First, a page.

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When Will Alphabet’s ‘Other Bets’ Become ‘Other Businesses’?

July 28, 2016, 10:59 PM UTC
A self-driving car traverses a parking lot at Google's headquarters in Mountain View, California on January 8, 2015. AFP PHOTO/NOAH BERGER / AFP / Noah Berger (Photo credit should read NOAH BERGER/AFP/Getty Images)
Photograph by Noah Berger—AFP via Getty Images

How many companies can get away with spending $859 million to produce just $185 million in revenue? Not only that, but how many can do it and have investors celebrate it as progress?

There is only one I’m aware of—Alphabet(GOOG). One year since Google re-organized itself as a portfolio of moonshots attached to a giant, money-printing advertising business, we have a better picture of just how much money the company is spending on things like self-driving cars and Internet balloons. (The answer: A lot.)

Under Alphabet, there is a wildly profitable advertising business, and there is a money-losing unit called “Other Bets.” In the second quarter, Alphabet’s advertising business delivered $7 billion in profits on $21 billion in revenue, a strong 21% uptick from the year prior.

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Revenue for the much smaller Other Bets also jumped, by 150% to $185 million. But the unit’s heavy losses also grew by 30% to $859 million.

Investors were fine with it. Shares of Alphabet were up nearly 6% in after hours trading.

CFO Ruth Porat’s legacy will rest on her ability to whip Google’s roller-blading, money-burning Other Bets into profitable businesses. There is a sign in the offices of X, the company’s moonshot factory, depicting a burning $100 bill with the caption, “Investors think we do this,” according to a recent New York Times profile of the unit. Regardless of the sign’s origin, it represents the thinking Porat has brought to the business.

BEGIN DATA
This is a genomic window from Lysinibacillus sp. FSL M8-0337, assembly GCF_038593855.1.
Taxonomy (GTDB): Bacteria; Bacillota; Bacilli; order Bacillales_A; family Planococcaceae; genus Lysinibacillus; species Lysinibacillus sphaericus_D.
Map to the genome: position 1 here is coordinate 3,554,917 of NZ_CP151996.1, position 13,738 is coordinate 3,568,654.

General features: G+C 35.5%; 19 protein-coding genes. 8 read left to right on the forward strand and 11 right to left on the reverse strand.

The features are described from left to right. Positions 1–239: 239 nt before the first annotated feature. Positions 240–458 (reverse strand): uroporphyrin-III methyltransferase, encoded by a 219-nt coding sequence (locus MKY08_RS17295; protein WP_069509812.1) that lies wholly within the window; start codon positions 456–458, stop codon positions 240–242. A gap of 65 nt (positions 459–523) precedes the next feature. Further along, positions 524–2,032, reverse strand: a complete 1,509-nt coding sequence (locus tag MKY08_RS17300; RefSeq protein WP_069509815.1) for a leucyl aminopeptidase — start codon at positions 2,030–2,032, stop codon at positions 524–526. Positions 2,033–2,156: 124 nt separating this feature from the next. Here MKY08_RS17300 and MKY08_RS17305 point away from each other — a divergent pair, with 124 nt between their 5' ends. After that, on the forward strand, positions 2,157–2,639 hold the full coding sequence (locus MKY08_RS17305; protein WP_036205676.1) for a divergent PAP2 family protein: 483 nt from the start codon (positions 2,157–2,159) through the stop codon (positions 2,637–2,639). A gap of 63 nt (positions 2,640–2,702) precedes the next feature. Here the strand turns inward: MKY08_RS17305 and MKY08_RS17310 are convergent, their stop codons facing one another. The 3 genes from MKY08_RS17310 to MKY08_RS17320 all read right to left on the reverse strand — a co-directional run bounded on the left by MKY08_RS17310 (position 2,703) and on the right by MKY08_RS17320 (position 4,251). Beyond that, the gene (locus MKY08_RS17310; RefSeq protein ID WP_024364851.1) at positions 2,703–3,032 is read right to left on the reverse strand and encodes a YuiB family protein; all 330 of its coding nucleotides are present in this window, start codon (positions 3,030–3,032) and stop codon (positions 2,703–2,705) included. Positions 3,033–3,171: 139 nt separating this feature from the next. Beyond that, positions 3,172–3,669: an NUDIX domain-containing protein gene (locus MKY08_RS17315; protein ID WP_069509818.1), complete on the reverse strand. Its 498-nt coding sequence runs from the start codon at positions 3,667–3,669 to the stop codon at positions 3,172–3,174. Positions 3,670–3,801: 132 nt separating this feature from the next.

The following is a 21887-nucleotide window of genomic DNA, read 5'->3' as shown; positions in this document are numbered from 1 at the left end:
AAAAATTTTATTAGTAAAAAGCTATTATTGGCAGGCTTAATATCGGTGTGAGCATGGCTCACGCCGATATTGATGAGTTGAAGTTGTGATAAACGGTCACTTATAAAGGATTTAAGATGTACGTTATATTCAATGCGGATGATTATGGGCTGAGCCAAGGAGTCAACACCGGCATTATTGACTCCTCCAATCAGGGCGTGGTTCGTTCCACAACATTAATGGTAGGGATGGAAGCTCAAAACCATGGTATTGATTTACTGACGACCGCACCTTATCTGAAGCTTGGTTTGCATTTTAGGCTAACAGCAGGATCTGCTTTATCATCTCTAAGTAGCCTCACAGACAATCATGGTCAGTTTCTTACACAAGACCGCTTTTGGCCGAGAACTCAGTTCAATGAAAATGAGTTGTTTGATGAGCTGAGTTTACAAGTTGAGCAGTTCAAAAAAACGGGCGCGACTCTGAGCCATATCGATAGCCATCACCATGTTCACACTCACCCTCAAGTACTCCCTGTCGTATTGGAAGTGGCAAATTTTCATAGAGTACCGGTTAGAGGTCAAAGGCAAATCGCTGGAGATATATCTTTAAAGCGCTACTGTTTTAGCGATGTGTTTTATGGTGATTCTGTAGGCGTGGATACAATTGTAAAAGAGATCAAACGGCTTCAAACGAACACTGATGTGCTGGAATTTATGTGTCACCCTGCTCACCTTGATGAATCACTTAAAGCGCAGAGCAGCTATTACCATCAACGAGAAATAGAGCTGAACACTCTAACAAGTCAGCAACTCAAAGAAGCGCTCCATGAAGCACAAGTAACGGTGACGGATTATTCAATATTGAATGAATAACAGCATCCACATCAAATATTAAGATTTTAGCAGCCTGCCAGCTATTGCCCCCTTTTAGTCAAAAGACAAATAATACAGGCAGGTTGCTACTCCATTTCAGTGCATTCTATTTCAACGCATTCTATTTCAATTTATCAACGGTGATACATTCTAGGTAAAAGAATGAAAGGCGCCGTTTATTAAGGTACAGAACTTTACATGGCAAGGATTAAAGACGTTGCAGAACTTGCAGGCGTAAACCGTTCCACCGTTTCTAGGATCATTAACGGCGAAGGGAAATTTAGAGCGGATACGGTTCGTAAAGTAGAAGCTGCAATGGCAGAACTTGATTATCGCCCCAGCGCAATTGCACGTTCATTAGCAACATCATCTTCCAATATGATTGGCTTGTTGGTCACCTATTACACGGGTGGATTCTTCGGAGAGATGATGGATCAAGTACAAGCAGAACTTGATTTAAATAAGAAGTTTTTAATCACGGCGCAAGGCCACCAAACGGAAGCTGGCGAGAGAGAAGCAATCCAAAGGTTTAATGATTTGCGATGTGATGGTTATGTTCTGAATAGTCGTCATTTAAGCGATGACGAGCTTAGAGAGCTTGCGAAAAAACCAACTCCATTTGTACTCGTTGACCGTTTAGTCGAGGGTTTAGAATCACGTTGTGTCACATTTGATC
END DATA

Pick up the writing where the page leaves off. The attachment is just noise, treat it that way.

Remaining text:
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On an investor call Thursday, Porat emphasized the long term while acting responsibly in the short term. “Our focus on long term revenue growth does not give us a pass on managing expenses,” she said. “We invest a lot of time and effort in assessing how to manage for long term growth.”

Investors love this kind of discipline—except when the headlines aren’t so great, and Porat doesn’t share much beyond her prepared remarks. Last quarter, investors asked about troubles with smart thermostat company Nest, one of the Other Bets that Google is hoping will become profitable. Porat’s response was less than satisfying.

So far, the only moonshots making any money for Alphabet are Nest, health care company Verily, and its high speed internet unit Fiber, which the company intends to invest lots more money into. Because of how small and unpredictable the Other Bets category can be, Porat cautioned the quarterly numbers would be “lumpy.” In other words, yes, Alphabet intends to make its moonshots into real businesses. Just not tomorrow.